# Thread: Indirect Formula (Excel XP)

1. ## Indirect Formula (Excel XP)

Does anyone know if the indirect formula will derive the column location versus a row location? I have a worksheet with descriptions in column A and monthly data in the next twelve columns. Since we are through April, only columns B, C, D, and E are populated with financial data. What I am trying to is pull for another worksheet in the same workbook a report. I want the latest information.

For example, Row 5 has sales information. As of this date, I want to pull the cell value in E5 as that is the APril sales and is the latest available information. In May, when I generate the report I want it to pull F5 (may sales) and for June, pull G5, etc.
I do have a month number counter in the worksheet to calculate year to date budget. This cell is currently set to 4 and I will manually change it to 5 before running the May reports.

What I want to do is have a dynamic formula that takes the month counter (now at 4) and adds one to it (i.e., to reflect column A with descriptions and not monthly data) to dynamically select the proper column (i.e., for April this calculation would yield column E--the fifth column from the left. The sales information is always in row 5.

Can the indirect formula be used to derive column location...all the examples I have found calculate the row number once the column is given. I can't change the format of this worksheet to accommodate the calculation of the row location. What I need is the calculation of the column location. THANKS

2. ## Re: Indirect Formula (Excel XP)

1. You could put the following formula in a cell to calculate the number of the previous month automatically:

=MONTH(TODAY())-1+12*(MONTH(TODAY())=1)

2. You can use the OFFSET function to get a cell using a shift from another cell. Say that the number of the previous month (entered manually or as a formula) is in cell A1. The following formula will get the value from the appropriate cell in row 5:

=OFFSET(A5,0,A1)

This means: start at A5, move 0 rows down and value-of-A5 columns to the right, and return the value.

3. ## Re: Indirect Formula (Excel XP)

Hans,
As always, your advice is greatly appreciated....I used the offset function...this worked great! I do have one more question for you...how does one learn about all the formulas available in EXCEL? I have an "begining type" excel book, but it does not provide a complete list of the formulas available in EXCEL...do you just study the help and browse through the functions? I have found this method is hard on my eyes. I guess I need to get more disciplined as I never seem to find the "right" answer and try to make a formula that I know about work in the situation needed...like in this case I tired to make the indirect function calculate a column versus a row location.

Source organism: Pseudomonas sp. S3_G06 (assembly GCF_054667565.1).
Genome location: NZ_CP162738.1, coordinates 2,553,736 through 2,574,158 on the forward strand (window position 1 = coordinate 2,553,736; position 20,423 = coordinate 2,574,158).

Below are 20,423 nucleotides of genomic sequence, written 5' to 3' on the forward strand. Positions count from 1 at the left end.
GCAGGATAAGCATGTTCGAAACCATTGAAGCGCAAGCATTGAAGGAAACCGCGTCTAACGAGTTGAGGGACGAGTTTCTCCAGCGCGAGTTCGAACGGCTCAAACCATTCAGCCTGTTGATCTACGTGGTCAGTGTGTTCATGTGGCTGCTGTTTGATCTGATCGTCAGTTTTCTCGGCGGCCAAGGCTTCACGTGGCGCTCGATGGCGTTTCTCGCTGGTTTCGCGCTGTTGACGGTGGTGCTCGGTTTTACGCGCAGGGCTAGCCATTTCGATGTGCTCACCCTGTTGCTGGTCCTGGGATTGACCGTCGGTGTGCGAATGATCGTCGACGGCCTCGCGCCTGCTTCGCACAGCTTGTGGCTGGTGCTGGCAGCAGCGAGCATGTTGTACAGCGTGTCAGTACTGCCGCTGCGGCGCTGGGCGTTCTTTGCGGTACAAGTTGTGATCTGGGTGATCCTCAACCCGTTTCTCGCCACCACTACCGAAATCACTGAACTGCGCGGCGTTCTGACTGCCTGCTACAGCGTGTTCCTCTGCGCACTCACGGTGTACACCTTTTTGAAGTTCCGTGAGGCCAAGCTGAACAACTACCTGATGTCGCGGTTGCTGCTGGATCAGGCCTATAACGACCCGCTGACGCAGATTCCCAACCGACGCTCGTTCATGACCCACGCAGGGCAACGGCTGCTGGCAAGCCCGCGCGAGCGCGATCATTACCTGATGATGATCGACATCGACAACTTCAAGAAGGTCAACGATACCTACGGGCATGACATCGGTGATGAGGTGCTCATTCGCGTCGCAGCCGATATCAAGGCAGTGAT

Is there a "good" excel book that specifically teachs the formulas already available and how to use them? It seems so many of the "beginning" books are the very worksheet navigational basics, which I know most of this material...but am weak on the formulaa--especially those that permit a "dynamic" reference. I grew up on Lotus and mastered its macro language, but like many lotus users, became an ex-lotus users when Excel became the worksheet of choice for most of the world. THANKS.

4. ## Re: Indirect Formula (Excel XP)

You could read and understand the code here in the Lounge.

5. ## Re: Indirect Formula (Excel XP)

Thanks..I do this. I get an e-mail every night of all the Excel posts from the previous day and I do read them. I guess I am learning...but I feel like I need the lounge help too much. Like today, I was so convinced that I could make the indirect function work for my application...after two hours, I gave up and posted in the lounge. I suppose I need to adjust my frustration tolerance and either post sooner to the lounge or not get so frustrated when I don't know how to solve my problem or am using the wrong function or formula. THANKS.

6. ## Re: Indirect Formula (Excel XP)

The Excel Books by John Walkenbach are highly rated.

7. ## Re: Indirect Formula (Excel XP)

We all need help once in a while, and as soon as you think that you have it down pretty good, Microsoft comes out with a new version with a bunch of changes in it. You seem to already have one of the best methods of learning down pat, trying to do it yourself first and asking for help when you get stuck. Those who ask for help first seldom learn much from the help they get. Excel is big and complex, and does take a while before it starts to make sense.

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